I remember how Americans rallied together after former President George W. Bush dropped the famous line, “America does not negotiate with terrorists.” Our anger following the attacks on Sept. 11 was energized by sheer patriotism and an attitude of never backing down from those who oppose us.
It’s a nice sentiment. Everyone wants to be proud of the country they live in. However, the recent headlines about certain movie theaters refusing to play “The Interview” stirred endless conflict and hypocrisy. After hackers under the alias of Guardians of Peace leaked personal documents belonging to Sony Pictures Entertainment, they made the ominous threat that those who watch “The Interview” will be attacked. There is speculation that the hackers were extensions of the North Korean government, and tried to have the film removed because of its satire of leader Kim Jong Un.
Unfortunately, in this case, we did temporarily negotiate with terrorists because the film was not shown in most major theaters. There are stark differences between the events surrounding Sept. 11 and our response to the Guardians of Peace. In one case, we seemed fearless in our decision to bypass negotiation. In the other, we cowered and partially respected the wishes of cyber terrorists. While they are different, there are components of both events that are similar.
As a reaction to the terrorist attacks on Sept. 11, we almost unanimously agreed to give up what were formally considered unalienable rights. It was a negotiation with our government in exchange for our protection.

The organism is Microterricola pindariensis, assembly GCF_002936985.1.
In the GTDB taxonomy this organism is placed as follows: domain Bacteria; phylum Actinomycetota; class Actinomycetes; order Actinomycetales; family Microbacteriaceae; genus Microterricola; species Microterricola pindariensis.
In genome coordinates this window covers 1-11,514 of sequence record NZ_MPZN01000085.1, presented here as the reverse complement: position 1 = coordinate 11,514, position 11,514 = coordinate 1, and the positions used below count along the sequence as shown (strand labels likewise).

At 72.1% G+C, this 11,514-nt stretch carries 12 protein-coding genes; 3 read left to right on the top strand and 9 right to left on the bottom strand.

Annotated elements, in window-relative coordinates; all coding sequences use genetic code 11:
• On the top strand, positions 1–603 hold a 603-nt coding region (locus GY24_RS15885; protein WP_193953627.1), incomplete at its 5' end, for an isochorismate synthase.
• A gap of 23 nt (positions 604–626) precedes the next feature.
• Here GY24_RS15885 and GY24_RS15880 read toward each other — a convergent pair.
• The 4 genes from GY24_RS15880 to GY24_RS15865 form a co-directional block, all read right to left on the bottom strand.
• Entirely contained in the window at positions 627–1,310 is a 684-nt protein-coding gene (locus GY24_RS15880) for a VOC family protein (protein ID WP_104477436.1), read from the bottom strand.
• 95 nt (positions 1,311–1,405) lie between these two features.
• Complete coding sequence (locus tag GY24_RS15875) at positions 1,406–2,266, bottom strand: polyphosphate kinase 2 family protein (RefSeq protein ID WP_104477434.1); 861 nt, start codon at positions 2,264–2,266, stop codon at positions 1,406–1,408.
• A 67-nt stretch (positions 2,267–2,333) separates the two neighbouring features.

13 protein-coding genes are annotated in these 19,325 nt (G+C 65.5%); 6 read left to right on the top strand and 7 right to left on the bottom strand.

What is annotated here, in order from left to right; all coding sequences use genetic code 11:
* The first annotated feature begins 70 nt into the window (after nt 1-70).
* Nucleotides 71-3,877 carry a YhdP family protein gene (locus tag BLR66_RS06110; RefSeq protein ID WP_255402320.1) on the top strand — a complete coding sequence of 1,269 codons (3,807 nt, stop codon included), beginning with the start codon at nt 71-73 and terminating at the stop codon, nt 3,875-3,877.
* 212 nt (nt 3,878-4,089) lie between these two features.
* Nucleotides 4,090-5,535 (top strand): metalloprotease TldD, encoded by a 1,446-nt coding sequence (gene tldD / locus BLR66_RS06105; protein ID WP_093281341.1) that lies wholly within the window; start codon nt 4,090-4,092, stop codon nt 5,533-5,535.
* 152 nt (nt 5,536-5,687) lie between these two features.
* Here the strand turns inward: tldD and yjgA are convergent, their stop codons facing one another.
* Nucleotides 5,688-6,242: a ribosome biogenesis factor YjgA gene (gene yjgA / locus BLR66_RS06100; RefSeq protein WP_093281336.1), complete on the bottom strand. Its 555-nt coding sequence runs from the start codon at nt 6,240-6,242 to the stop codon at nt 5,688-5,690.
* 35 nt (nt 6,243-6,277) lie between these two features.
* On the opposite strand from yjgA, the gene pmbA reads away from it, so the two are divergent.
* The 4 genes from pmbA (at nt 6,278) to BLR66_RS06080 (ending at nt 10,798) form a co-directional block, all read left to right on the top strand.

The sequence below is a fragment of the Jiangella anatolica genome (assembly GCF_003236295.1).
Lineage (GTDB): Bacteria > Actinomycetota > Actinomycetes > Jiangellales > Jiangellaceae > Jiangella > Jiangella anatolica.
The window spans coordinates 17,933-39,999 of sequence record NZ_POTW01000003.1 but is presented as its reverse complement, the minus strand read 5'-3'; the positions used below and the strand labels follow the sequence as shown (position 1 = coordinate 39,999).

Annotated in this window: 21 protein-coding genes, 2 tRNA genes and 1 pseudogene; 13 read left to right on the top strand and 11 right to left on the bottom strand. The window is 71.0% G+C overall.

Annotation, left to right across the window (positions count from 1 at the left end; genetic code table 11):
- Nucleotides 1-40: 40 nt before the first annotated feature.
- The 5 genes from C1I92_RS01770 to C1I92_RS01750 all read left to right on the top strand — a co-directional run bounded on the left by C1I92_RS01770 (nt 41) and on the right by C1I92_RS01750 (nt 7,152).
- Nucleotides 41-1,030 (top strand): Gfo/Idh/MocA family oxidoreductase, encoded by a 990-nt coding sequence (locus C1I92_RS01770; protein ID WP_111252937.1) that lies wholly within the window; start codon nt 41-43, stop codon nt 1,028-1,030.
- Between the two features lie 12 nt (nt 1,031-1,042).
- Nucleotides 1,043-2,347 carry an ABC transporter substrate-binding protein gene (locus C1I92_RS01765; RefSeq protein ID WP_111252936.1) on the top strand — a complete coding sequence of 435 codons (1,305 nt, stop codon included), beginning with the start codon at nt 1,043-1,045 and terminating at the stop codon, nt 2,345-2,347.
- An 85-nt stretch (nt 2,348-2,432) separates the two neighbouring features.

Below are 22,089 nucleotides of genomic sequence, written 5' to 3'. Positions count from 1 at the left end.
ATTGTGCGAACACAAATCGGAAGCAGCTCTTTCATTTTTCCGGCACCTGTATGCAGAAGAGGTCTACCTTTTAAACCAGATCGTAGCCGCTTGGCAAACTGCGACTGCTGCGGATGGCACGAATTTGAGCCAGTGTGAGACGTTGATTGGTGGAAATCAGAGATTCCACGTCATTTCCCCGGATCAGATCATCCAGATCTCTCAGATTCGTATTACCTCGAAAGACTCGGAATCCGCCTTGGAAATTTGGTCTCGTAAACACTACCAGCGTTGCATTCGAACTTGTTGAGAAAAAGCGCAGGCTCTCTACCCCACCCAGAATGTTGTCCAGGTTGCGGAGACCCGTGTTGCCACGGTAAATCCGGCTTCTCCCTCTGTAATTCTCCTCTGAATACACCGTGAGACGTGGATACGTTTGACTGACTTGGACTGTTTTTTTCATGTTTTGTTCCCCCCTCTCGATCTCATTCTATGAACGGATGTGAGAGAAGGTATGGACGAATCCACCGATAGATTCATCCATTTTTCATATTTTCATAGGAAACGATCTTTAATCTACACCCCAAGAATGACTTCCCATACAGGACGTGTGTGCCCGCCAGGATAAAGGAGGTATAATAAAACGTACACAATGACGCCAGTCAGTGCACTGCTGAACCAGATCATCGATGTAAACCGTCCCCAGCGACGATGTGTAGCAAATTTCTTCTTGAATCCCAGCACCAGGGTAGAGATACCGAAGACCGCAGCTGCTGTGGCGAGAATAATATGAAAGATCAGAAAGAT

We gave up our right to privacy after the Patriot Act allowed the government to tap into our telephone calls.
The way we fly will never be the way it was. Everything in your suitcase is a potential bomb, including the shampoo I was forced to throw away because the bottle was too big. These are things we gave up so we could eradicate the terrorists we became so afraid of.
The decision to remove “The Interview” from major theaters was not the decision of the government. In fact, President Barack Obama shared his distaste about it. It was the decision of theater companies and Sony.
However, it is still an abandonment of our First Amendment rights to withhold the film. We have a freedom of expression and speech. The decision to pull the movie was a violation against the director’s expression and it was also a violation against Americans who wanted to enjoy the film.
We gave up our rights for protection against unverified terrorists that made empty threats.
Sony decided to save face by showing the film in independent theaters and offering it on YouTube, but I’m still disappointed in our initial response to the unsubstantiated threats.
We’re not even sure if they were made by the North Korean government. The FBI casted doubt after publicly announcing it was more than sure.“The Interview” could barely be considered propaganda because of its comedic aspect. Sony’s cowardice was unnecessary.
Column by Carly Besser, Opinion Editor